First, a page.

The end sequence showdown with Dormammu was inspired by an original limited colour palette: a Doctor Strange blacklight poster from 1971. The question the team faced was how to ‘bridge’ from a hand drawn 2D poster to a complex living 3D environment. The team referenced as much flora and fauna as possible.

“The renders did not look like anything you could use or understand, but they gave the comp team an incredible amount of latitude with value ranges that allowed us to move anything around that we wanted to.”

  Vince Cirelli
  VFX Supervisor

To generate the complex colours without the benefit of special inks or black light that the 1970s poster used, the team needed to find an entirely different technical approach. From a pipeline and tool set perspective the team took the unusual decision to render out of 3D passes and data and effectively light/colour in Comp. The imagery from 3D was more vast amounts of data and 3D forms, but it was the composite team who brought this data to life, and added the colour as one sees it in the scene.

This was a new pipeline set up at Luma just for the Dark Dimension. The pipeline was more than just an ACES style wide pipeline, it was a way to get vast amounts of passes and data from the Arnold Render into the Nuke Composite. “A lot of the colouring and values choices could be decided in Nuke.. our textures are more control textures and are very much procedural – apart from hand painting to MULT control between the procedural textures,” explains Cirelli. Because most textures were procedural and thus not limited by capture colourspaces or camera sampling technology, the team could work very effectively in Nuke. Had the textures been from stills cameras, even RAW files, they would not have had the latitude the procedural textures generated.

Interestingly, the film actually had multiple final grades. One of these was a full extended colour range colour grade which meant that for those cinemas able to project the Extended Dynamic Range EDR, the team provided a wide gamut source file. Steve Scott was the master colourist on the film who oversaw all the grading of the final versions of the film. “He does incredibly beautiful work, and the sequences going through his hands have the level of finesse you want,” compliments Cirelli.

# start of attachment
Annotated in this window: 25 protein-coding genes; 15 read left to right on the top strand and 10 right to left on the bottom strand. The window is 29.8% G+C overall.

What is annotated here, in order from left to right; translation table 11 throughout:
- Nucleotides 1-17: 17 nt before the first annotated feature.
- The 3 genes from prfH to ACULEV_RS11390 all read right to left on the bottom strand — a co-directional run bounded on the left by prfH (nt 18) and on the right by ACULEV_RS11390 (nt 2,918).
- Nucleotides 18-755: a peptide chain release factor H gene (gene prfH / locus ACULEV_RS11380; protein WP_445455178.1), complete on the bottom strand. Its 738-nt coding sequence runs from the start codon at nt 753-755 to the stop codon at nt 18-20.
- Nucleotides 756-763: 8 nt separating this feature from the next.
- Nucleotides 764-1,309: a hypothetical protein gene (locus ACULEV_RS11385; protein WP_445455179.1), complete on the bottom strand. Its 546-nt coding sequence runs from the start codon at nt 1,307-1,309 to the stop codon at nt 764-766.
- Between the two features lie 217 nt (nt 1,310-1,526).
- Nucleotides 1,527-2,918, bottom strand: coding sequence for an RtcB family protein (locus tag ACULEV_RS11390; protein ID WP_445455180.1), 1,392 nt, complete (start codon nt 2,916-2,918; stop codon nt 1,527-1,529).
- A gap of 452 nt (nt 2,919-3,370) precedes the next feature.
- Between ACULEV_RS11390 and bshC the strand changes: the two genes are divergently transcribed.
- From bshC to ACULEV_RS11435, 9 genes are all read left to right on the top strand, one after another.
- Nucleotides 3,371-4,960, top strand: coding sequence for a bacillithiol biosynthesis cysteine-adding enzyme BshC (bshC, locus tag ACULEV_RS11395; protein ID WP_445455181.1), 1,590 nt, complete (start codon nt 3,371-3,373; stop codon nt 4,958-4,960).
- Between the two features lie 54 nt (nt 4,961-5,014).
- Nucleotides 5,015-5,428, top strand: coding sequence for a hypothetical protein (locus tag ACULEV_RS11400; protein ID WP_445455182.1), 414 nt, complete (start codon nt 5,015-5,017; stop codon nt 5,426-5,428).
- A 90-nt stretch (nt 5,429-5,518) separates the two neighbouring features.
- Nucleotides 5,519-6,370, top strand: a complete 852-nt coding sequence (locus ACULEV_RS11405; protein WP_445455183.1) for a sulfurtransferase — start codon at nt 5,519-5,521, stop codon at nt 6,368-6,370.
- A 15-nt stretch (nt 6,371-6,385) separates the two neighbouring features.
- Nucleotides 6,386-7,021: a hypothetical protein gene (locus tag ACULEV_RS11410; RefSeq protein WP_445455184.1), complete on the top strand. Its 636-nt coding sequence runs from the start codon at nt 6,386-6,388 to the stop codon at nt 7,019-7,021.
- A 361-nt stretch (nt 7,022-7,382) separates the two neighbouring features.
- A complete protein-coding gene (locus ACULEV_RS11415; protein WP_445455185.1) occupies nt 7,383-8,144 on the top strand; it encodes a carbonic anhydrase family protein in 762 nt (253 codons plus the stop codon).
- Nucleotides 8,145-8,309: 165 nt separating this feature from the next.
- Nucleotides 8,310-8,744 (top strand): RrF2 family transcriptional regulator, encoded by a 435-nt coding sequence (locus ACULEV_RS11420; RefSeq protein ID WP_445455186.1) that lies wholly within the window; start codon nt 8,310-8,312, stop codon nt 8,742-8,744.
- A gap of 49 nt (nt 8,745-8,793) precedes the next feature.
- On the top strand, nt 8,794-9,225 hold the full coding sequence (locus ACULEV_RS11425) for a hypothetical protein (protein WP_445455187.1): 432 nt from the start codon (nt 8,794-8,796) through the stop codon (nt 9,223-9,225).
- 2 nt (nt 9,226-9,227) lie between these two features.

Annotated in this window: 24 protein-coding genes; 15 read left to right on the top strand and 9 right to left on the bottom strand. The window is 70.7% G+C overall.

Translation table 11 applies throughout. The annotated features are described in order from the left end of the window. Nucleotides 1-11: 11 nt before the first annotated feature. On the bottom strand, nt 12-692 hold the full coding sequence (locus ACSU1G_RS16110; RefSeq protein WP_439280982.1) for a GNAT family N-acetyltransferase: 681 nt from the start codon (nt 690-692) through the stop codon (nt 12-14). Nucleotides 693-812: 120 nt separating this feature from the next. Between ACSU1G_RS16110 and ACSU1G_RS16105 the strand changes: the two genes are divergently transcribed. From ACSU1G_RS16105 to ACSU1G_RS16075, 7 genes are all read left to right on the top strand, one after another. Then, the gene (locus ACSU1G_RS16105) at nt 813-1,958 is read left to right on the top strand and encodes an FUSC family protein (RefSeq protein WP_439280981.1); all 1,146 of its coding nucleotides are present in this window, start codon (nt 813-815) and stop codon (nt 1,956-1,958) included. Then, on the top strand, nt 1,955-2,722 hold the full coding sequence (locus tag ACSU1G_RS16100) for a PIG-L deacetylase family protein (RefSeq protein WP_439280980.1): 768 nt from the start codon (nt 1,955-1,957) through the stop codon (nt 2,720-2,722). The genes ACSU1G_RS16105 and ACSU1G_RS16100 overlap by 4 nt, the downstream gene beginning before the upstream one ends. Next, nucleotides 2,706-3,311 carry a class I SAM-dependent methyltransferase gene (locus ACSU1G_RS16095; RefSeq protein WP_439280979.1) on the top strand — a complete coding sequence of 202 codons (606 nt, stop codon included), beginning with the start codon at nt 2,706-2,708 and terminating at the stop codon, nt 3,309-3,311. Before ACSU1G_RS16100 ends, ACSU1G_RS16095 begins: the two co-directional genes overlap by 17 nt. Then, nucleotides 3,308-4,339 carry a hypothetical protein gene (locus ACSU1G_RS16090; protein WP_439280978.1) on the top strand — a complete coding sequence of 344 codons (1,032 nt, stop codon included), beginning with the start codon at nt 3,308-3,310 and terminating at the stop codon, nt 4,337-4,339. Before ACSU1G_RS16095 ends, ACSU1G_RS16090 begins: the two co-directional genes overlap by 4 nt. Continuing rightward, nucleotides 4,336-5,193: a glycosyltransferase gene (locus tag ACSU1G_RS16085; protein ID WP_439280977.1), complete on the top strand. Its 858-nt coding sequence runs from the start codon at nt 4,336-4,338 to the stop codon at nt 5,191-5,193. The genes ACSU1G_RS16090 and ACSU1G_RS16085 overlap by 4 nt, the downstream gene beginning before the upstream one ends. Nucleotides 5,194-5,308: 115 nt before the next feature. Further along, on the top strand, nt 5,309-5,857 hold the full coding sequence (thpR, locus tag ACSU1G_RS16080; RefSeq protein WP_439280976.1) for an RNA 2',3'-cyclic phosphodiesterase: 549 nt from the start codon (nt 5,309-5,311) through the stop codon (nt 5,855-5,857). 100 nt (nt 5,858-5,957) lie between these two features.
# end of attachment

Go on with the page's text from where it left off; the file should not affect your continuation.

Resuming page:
To handle the complexity of the data for the end sequence, the Luma dev team developed a tool for Maya named Multiverse, it helped extend Maya’s capabilities for loading large amounts of data in Maya. The team felt it would be worth including in the article, because it’s a tool that others out there might find useful and is available to the public.


The Multiverse for Maya tool can be found here. It is being provided by J-Cube, the R&D company of Polygon Pictures, based in Tokyo.  “Multiverse is developed by us (J Cube), and Luma purchased a site license. Together we improved certain features to handle even more complexity in Maya” explained J Cube’s CTO, Paolo Berto.

They have released Multiverse for Maya v3.0.5 and Multiverse for KATANA (as a Public Beta) respectively with USD writing and USD reading functionalities on all supported Maya & KATANA versions, on all platforms(win/linux/mac).

This translates to a solution allowing users to write USD files from any Maya version (2015, 2016, 2016.5/ext2, 2017- all platforms); and read them back in KATANA (v2.5) on both KATANA platforms (win/linux).

This is on top of all Alembic I/O features which are already available in these packages.

“It is now possible to visualize very large scenes, – scenes that usually don’t fit in the GPU and that are hard to manage in the viewport or in the renderer, while preserving full hierarchy, granting material assignments, mesh/area lights, attribute overrides and full deformation 3D motion blur” explains Berto.

The Multi-verse for Maya Shelf
The Multi-verse for Maya Shelf

Multiverse for Maya is sold under a software as a service (SaaS) scheme. There is no initial license fee, instead just a yearly service cost, and there is one month free if you would like to try it.

The team claim that it “vastly outperforms” Maya built-in & 3rd party Alembic tools in all aspects (writing, reading, disk size, memory use, viewport rendering). In particular: “lighting fast reading (speed in the order of 10x faster or more), lower RAM footprint, fast OpenGL Viewport 2.0 drawing. Capable of handling & preserving very complex asset hierarchies with tons of objects, whether static, animated or deforming”.

“There is no tool in the market capable of handling Alembic and USD, in Maya in the proper
way, – not to mention circumventing all the Maya limitations” explains Berto. Multiverse answers this need. It does not load the data in Maya, instead it streams it to the GPU. “We do it as fast as we can and with as little as possible RAM usage. We preserve the hierarchy, and allow users to unpack/pack assets at their please. We render the data procedurally so the Maya scene is always slim”. As a result reading times to open
very complex scenes are very fast compared to Maya geometry and references.